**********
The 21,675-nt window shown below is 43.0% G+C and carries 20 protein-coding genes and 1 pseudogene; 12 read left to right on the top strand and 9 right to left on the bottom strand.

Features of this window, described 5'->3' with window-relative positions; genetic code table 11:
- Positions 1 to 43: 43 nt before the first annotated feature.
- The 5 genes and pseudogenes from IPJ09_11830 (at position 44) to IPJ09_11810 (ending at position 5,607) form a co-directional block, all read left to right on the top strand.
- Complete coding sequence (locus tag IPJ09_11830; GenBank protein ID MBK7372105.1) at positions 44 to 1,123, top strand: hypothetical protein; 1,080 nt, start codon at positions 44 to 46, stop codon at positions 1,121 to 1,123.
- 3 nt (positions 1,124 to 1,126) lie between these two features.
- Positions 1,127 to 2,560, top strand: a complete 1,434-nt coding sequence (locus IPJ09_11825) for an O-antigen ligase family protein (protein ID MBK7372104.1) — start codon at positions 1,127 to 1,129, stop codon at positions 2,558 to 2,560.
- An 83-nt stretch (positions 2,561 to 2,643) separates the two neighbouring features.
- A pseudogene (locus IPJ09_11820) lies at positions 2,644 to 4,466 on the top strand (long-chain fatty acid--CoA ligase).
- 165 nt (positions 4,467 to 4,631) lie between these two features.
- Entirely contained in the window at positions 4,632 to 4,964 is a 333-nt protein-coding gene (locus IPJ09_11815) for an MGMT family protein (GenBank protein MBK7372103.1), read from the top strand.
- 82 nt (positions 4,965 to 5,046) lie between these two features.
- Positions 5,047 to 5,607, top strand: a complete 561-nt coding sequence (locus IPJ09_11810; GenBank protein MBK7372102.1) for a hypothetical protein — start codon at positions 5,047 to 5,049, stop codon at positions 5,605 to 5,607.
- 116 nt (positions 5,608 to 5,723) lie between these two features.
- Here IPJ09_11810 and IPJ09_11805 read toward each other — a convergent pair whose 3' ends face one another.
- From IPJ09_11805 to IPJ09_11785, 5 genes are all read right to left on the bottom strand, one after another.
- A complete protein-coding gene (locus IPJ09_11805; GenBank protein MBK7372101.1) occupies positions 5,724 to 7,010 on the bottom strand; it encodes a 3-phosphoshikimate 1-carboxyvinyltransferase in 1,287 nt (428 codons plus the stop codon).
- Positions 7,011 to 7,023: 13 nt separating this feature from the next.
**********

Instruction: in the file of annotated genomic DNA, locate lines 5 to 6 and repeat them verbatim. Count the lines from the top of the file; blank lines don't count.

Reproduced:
- Complete coding sequence (locus tag IPJ09_11830; GenBank protein ID MBK7372105.1) at positions 44 to 1,123, top strand: hypothetical protein; 1,080 nt, start codon at positions 44 to 46, stop codon at positions 1,121 to 1,123.
- 3 nt (positions 1,124 to 1,126) lie between these two features.